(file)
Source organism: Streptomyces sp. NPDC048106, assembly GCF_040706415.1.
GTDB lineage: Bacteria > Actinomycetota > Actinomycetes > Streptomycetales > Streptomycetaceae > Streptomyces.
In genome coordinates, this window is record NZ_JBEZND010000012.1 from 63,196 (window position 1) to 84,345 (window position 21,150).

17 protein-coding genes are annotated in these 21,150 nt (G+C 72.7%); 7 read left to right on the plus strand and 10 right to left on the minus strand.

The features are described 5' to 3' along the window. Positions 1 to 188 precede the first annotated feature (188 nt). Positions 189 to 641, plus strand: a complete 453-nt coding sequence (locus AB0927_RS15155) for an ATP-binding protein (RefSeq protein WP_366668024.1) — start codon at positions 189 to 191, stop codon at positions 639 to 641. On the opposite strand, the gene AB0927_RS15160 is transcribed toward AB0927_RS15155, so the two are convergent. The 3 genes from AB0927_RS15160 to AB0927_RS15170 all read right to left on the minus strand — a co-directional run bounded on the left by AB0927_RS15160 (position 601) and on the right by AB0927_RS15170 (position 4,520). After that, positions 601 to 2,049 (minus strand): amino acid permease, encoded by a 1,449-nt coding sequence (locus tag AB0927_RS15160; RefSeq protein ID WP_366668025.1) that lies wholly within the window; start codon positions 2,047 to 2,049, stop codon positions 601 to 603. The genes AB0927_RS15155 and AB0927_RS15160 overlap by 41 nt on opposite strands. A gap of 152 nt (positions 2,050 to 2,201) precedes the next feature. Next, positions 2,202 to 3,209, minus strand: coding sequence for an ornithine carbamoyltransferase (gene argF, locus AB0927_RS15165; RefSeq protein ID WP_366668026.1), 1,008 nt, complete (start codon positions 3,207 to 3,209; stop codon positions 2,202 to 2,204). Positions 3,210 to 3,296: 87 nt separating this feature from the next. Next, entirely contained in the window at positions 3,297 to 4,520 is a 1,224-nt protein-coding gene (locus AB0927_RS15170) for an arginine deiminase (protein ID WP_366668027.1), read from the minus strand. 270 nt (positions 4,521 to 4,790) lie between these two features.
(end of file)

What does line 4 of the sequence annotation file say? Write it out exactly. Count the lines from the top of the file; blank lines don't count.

17 protein-coding genes are annotated in these 21,150 nt (G+C 72.7%); 7 read left to right on the plus strand and 10 right to left on the minus strand.